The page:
TwitchOSX

macrumors 6502
May 2, 2002
496
2
Southern Oregon
Listen People...

Obvously.. being here is my objection to this article in the first place. The problem is that these people that create the websites to interact with the end user do that Microsoft certification training on whatever they are working on. The problem with MS training is that its training in proprietary BS. Mostly.. like banks.. want to make it as easy as possible and make it do MS Explorer only crap. One of the problems is MS. They tend to make things work only their way. Yea.. Apple does this with fairplay and other stuff but still, MS does it more heavily. I had to deal with Frontpage crap at the last job I worked at. Luckily I didnt have to use it at all, but we had to "support" it which sucked. Thats how MS is though. Either way, F__K MS.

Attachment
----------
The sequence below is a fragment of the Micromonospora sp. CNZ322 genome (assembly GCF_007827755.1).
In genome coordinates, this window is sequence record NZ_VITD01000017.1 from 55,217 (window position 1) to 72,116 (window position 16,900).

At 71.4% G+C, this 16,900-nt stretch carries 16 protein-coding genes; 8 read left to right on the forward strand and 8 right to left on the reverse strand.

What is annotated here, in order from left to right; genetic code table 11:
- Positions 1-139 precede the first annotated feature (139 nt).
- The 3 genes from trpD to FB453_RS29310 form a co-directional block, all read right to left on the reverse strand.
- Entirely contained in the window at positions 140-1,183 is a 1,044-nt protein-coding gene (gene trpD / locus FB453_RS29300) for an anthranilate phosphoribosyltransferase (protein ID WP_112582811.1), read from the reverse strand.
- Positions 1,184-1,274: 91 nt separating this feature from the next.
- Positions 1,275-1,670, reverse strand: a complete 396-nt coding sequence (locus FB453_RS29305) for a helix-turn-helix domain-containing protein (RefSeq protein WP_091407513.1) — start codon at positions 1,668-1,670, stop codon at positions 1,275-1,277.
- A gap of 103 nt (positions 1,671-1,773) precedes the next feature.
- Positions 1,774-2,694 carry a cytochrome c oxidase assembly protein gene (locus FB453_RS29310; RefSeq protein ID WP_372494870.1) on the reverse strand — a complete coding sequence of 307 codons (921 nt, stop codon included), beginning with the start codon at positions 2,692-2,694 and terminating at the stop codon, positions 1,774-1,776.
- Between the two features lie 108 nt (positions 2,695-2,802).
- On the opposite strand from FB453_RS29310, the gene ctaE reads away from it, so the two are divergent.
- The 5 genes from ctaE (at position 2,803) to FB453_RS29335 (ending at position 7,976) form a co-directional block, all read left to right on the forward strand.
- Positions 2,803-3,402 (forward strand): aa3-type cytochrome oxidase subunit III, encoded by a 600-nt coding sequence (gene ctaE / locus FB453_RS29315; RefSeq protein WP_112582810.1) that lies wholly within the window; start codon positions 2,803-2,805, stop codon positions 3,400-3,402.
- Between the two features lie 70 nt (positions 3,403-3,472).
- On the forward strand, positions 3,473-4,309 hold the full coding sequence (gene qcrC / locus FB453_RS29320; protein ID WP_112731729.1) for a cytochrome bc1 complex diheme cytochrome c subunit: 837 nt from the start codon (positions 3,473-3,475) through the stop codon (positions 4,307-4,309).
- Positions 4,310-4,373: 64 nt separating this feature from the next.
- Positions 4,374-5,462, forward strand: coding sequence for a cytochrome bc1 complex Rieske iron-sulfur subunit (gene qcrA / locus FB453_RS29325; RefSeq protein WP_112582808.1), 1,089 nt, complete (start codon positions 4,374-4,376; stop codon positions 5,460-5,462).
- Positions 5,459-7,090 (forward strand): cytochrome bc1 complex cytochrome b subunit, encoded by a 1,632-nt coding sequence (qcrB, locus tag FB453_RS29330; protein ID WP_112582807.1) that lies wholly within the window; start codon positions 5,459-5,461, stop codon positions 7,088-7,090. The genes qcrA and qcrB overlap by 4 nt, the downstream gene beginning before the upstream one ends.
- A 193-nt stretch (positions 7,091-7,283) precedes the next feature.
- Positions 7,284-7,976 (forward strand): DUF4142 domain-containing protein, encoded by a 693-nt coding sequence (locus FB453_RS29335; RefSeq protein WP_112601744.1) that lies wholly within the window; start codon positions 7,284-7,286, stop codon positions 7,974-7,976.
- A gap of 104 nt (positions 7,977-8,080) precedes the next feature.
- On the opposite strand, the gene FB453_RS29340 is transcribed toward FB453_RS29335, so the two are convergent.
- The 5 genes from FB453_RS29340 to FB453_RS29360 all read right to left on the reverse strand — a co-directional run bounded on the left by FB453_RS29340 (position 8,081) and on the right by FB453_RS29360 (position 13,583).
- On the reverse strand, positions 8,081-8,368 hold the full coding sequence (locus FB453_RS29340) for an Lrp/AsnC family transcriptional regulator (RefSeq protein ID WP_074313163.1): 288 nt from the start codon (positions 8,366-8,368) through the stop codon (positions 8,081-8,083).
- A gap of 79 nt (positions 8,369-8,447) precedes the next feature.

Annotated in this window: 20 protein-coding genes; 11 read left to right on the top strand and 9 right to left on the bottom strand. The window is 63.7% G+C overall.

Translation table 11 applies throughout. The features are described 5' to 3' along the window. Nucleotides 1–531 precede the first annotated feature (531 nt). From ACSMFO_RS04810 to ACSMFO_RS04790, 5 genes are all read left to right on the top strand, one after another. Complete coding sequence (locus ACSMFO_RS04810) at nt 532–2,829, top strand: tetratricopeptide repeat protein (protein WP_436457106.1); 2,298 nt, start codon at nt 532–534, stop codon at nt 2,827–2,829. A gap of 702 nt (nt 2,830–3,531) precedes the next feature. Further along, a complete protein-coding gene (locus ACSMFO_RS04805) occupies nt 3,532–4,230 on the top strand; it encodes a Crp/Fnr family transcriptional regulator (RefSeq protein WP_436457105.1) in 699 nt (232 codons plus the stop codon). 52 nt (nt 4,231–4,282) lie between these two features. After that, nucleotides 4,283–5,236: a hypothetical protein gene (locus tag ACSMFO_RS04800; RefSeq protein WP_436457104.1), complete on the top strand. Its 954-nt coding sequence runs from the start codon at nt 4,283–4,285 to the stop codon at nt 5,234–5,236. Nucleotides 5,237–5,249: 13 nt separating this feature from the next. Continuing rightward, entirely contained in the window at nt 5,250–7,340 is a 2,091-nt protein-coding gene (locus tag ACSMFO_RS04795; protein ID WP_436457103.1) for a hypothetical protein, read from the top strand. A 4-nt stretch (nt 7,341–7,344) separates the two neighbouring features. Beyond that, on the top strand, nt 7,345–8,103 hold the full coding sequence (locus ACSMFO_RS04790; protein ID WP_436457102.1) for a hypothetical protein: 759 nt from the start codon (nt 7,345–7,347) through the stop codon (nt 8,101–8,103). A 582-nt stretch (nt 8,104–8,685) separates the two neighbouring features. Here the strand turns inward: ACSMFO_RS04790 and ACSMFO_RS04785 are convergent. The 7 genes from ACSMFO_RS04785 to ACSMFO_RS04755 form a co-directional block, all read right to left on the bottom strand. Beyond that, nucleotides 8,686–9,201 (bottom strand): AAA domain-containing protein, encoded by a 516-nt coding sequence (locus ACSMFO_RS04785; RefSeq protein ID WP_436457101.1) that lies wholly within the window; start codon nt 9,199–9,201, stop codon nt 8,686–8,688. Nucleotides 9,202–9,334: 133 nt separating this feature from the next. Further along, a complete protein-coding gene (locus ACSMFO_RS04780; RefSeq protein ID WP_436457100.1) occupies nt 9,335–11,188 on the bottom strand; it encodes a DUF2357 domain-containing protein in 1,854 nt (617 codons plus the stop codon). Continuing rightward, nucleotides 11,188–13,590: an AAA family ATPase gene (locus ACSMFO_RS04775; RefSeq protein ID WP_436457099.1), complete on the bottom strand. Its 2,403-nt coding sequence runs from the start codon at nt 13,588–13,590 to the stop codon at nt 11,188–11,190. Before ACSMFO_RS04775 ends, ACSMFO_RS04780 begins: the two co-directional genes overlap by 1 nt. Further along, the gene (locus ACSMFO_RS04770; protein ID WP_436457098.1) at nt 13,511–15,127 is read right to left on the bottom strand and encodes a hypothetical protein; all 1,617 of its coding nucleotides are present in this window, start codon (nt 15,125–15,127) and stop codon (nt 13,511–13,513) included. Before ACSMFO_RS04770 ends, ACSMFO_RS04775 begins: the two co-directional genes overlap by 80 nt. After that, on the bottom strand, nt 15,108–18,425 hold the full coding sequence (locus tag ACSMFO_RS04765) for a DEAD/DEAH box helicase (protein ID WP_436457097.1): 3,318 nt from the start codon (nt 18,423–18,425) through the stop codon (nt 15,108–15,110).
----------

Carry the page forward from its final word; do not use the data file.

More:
p0intblank

macrumors 68030
Sep 20, 2005
2,557
2
New Jersey
At least the rise in Mac sales and the number of users is being recognized. This story isn't a huge deal to me, as I will most likely be working on a Mac when I become a professional graphic designer for an organization. After all, the Mac IS the standard this area of study, so I'm not really worried or affected by this. And plus even if I was forced to use a Windows machine (let's hope I am not...) in my career, it isn't a big deal to me since I know the OS very well. That's why I enjoy being both a Mac and a Windows user. I have good knowledge of both platforms, and I know that will come in handly later on in my life.
 

Analog Kid

macrumors 601
Mar 4, 2003
4,771
2,793
cwtnospam said: